Samaritan's dilemma

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The Samaritan's dilemma is a dilemma in the act of charity. It hinges on the idea that when presented with charity, in some locations such as a soup kitchen, a person will act in one of two ways: using the charity to improve their situation, or coming to rely on charity as a means of survival. The term Samaritan's dilemma was coined by economist James M. Buchanan as a moral hazard.[1]: 71–86 [2]

The dilemma's name is a reference to the biblical Parable of the Good Samaritan.


In 1970 Buchanan said that the phrase "Samaritan's dilemma" was used by economists to describe how a benevolent individual or institution transfers what was intended to be short-term charity to those in need, only to find that those on the receiving end are not using the assistance to improve themselves but instead became dependent on the relief. As a result both suffer.[3] This was part of a paper entitled, "The 'Social' Efficiency of Education", at the September 1970 meeting in Munich of the Mont Pelerin Society (MPS), in which he summarized from the perspective of economics, the crisis in higher education. He said the cause of the crisis was partly because of modern societies' "economic affluence" and it had resulted in the "relatively new 'parasitic option' out of the more general "Samaritan's dilemma."[3] In the year before the MPS meeting, Buchanan had spent the 1968–1969 academic year at the University of California, Los Angeles. He had left the University of Virginia for UCLA briefly in response to "academic disagreement with the left-leaning administration" there.[4] Unfortunately it was the time of student protests; the People's Park protest in Berkeley reached a climax in May, when under orders from then-Governor Ronald Reagan, the California Highway Patrol and Berkeley police officers clashed with students in the "most violent confrontation in the university's history."[5][3] Buchanan shared his concerns with the MPS membership that the ideal university as "ivory tower" had transformed into an "institutional location for the free spirits, for the intellect gadflys, for the heretics of all ages."[3] Students, he wrote, had become disruptive, destructive, "unrestrained" "child-men", " the streets", lacking in a "sense of mutual respect and tolerance" and flaunting "ordinary rules of conduct".[3] He described how they had "literally" burned college buildings and banks "this year in America."[3] He cautioned that neither the "ordinary citizen nor his political representative" have the courage to force major change by cutting off funding to these students. Instead they allow them to live like "parasites", feeding off others without "contributing" to the well being of others.[3] In his 1975 essay, Buchanan describes how societies, like individuals, need to make courageous decisions from a higher moral perspective to resolve "social problems" by avoiding the trap of asymmetrical situations between the Samaritan and those in need. He laments a "collective loss of will" to do so.[1]: 71–86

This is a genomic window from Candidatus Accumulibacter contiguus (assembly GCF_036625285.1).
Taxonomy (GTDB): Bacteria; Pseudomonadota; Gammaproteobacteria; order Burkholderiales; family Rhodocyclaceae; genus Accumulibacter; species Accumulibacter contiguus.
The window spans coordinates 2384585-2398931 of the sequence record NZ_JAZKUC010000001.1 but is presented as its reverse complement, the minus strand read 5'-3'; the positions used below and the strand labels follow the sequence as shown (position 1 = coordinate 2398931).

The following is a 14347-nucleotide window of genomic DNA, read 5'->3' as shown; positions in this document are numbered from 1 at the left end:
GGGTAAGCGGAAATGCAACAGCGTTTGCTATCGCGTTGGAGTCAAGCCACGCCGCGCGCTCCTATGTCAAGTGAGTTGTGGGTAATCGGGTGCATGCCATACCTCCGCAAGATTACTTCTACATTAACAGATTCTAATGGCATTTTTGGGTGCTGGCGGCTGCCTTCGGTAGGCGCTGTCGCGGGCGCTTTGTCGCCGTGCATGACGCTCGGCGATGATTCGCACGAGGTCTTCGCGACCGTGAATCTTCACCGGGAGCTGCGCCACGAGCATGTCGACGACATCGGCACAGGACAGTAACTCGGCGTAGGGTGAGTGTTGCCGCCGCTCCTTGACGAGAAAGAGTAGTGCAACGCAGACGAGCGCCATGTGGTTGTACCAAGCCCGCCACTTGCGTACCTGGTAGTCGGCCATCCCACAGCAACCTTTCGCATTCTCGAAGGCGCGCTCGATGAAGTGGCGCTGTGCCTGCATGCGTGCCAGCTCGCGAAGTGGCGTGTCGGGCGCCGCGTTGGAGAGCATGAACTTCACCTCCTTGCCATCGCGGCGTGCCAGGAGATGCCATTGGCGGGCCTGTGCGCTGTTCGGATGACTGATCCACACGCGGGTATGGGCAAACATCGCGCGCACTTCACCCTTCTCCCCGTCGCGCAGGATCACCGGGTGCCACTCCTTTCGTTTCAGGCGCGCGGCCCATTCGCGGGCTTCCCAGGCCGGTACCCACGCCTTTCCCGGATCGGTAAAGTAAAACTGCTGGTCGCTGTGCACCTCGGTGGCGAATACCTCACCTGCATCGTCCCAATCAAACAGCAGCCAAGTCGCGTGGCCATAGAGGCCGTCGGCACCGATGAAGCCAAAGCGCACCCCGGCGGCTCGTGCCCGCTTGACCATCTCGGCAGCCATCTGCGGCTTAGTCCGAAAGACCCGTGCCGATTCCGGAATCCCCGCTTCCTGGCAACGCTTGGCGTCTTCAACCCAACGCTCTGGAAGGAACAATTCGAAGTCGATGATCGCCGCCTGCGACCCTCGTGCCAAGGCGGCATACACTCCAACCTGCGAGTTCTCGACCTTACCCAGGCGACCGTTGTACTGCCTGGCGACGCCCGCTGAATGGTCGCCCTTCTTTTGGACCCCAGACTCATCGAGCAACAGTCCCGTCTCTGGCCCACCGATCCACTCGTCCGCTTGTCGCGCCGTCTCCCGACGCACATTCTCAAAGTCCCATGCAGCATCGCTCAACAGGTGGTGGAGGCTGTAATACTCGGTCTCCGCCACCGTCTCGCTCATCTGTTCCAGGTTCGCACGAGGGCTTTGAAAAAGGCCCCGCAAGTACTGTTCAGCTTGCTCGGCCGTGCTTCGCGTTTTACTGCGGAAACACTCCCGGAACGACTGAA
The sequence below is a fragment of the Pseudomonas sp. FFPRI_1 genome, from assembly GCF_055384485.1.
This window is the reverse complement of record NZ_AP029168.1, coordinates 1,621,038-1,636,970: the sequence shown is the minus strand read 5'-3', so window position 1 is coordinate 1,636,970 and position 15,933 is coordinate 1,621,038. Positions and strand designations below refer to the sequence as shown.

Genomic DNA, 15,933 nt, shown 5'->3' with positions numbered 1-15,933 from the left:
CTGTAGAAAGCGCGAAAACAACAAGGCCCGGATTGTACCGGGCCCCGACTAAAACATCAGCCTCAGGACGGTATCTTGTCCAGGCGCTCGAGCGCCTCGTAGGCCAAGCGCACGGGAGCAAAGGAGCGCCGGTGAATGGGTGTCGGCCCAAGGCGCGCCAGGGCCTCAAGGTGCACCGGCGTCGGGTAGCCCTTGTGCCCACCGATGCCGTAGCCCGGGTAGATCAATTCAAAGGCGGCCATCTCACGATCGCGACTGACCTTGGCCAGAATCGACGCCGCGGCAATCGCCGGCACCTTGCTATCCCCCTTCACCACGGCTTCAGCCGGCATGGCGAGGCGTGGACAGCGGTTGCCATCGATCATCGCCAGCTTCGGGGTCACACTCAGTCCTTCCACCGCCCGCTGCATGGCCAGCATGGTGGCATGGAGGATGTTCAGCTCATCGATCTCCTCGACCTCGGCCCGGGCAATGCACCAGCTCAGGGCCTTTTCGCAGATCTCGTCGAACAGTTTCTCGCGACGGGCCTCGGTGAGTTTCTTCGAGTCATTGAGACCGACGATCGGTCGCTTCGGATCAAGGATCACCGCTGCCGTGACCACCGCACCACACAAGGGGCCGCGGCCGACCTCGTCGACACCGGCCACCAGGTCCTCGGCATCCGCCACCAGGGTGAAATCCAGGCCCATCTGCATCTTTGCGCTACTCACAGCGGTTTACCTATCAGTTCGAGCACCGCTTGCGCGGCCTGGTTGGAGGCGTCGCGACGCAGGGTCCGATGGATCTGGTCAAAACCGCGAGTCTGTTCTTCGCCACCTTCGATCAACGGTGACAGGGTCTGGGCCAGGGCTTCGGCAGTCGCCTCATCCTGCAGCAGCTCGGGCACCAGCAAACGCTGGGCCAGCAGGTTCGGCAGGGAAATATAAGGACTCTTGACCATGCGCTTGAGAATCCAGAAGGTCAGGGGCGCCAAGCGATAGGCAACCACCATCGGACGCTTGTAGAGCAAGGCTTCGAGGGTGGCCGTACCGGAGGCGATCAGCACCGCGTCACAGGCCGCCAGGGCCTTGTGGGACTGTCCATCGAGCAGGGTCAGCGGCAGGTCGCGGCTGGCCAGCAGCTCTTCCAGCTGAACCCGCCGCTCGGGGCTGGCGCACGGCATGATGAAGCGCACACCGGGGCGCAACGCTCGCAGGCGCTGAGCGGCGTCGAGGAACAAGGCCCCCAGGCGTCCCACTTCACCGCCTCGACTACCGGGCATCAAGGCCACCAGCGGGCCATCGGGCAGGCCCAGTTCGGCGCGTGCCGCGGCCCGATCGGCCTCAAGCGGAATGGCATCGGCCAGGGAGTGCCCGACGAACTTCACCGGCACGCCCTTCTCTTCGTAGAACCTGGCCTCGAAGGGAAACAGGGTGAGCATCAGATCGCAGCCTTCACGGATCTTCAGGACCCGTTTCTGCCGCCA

Samaritan's dilemma in disaster preparedness[edit]

A study published in 2016 looked at 5089 major natural disasters in 81 developing countries over a 33-year period. Results showed that the countries that received natural disaster relief had less incentives to provide their own natural disaster protections. This effect is exacerbated the poorer and less-developed the country is that receives the aid.[6]

Avoiding the Samaritan's dilemma[edit]

Much foreign aid comes in the form of monetary compensation for damages or direct relief such as food or water. This type of direct aid does not provide any incentive for the recipient to become independent. By introducing incentives that developing countries can meet by building up natural disaster protection the effects of the Samaritan's dilemma can be effectively mitigated.[7]

See also[edit]


  1. ^ a b Buchanan, James M. (1975). "The Samaritan's Dilemma". In Phelps, Edmund S. (ed.). Altruism, Morality, and Economic Theory. Russell Sage Foundation. ISBN 978-0-87154-659-3. JSTOR 10.7758/9781610446792. Retrieved April 11, 2022.
  2. ^ Meiners, Roger E. (January 1, 1978). Victim Compensation: Economic, Legal, and Political Aspects. Lexington Books. ISBN 9780669016673 – via Google Books.
  3. ^ a b c d e f g Buchanan, James M. (1970). "The 'Social' Efficiency of Education". Il Politico. 35 (4): 653–662. ISSN 0032-325X. JSTOR 43207303. Retrieved April 11, 2022.
  4. ^ Rowley, Charles K. (1999). "Five Market-Friendly Nobelists: Friedman, Stigler, Buchanan, Coase, and Becker". The Independent Review. 3 (3): 413–431. ISSN 1086-1653. JSTOR 24560925. Retrieved April 11, 2022.
  5. ^ Oakland Museum of California (n.d.). "People's Park Fights UC Land Use Policy; One Dead, Thousands Tear Gassed". Retrieved 9 October 2014.
  6. ^ Raschky, Paul A.; Schwindt, Manijeh (2016). "Aid, Catastrophes and the Samaritan's Dilemma". Economica. 83 (332): 624–645. CiteSeerX doi:10.1111/ecca.12194. S2CID 1142822.
  7. ^ The samaritan's dilemma : the political economy of development aid. Gibson, Clark C., 1961–. Oxford: Oxford University Press. 2005. ISBN 9780199278848. OCLC 60856158.{{cite book}}: CS1 maint: others (link)

Further reading[edit]